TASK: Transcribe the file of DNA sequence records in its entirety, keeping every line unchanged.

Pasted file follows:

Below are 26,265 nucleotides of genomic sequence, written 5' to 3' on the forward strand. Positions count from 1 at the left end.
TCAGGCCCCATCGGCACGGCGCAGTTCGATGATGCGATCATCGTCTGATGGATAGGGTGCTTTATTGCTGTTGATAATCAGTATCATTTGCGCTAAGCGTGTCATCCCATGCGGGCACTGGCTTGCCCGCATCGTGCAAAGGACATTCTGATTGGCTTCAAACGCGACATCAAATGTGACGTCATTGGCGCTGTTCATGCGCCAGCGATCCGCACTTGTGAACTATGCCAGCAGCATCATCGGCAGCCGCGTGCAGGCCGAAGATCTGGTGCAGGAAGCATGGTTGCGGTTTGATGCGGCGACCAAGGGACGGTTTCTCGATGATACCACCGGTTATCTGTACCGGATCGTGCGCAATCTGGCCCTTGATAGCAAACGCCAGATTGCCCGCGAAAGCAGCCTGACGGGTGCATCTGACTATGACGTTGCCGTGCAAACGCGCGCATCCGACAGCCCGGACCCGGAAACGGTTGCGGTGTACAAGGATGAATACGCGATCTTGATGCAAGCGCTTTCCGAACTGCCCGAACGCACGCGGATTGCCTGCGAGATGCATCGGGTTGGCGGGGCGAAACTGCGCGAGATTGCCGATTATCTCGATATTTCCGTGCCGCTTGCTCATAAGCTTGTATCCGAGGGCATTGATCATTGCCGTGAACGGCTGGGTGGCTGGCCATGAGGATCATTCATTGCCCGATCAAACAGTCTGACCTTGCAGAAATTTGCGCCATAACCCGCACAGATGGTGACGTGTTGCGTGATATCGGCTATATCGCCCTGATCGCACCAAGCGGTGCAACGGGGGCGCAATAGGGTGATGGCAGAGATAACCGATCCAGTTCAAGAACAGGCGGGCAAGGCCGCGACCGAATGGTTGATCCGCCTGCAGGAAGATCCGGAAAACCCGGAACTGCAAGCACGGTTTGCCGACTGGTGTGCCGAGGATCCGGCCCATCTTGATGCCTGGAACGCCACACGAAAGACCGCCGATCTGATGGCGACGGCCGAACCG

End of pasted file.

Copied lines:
Below are 26,265 nucleotides of genomic sequence, written 5' to 3' on the forward strand. Positions count from 1 at the left end.
TCAGGCCCCATCGGCACGGCGCAGTTCGATGATGCGATCATCGTCTGATGGATAGGGTGCTTTATTGCTGTTGATAATCAGTATCATTTGCGCTAAGCGTGTCATCCCATGCGGGCACTGGCTTGCCCGCATCGTGCAAAGGACATTCTGATTGGCTTCAAACGCGACATCAAATGTGACGTCATTGGCGCTGTTCATGCGCCAGCGATCCGCACTTGTGAACTATGCCAGCAGCATCATCGGCAGCCGCGTGCAGGCCGAAGATCTGGTGCAGGAAGCATGGTTGCGGTTTGATGCGGCGACCAAGGGACGGTTTCTCGATGATACCACCGGTTATCTGTACCGGATCGTGCGCAATCTGGCCCTTGATAGCAAACGCCAGATTGCCCGCGAAAGCAGCCTGACGGGTGCATCTGACTATGACGTTGCCGTGCAAACGCGCGCATCCGACAGCCCGGACCCGGAAACGGTTGCGGTGTACAAGGATGAATACGCGATCTTGATGCAAGCGCTTTCCGAACTGCCCGAACGCACGCGGATTGCCTGCGAGATGCATCGGGTTGGCGGGGCGAAACTGCGCGAGATTGCCGATTATCTCGATATTTCCGTGCCGCTTGCTCATAAGCTTGTATCCGAGGGCATTGATCATTGCCGTGAACGGCTGGGTGGCTGGCCATGAGGATCATTCATTGCCCGATCAAACAGTCTGACCTTGCAGAAATTTGCGCCATAACCCGCACAGATGGTGACGTGTTGCGTGATATCGGCTATATCGCCCTGATCGCACCAAGCGGTGCAACGGGGGCGCAATAGGGTGATGGCAGAGATAACCGATCCAGTTCAAGAACAGGCGGGCAAGGCCGCGACCGAATGGTTGATCCGCCTGCAGGAAGATCCGGAAAACCCGGAACTGCAAGCACGGTTTGCCGACTGGTGTGCCGAGGATCCGGCCCATCTTGATGCCTGGAACGCCACACGAAAGACCGCCGATCTGATGGCGACGGCCGAACCG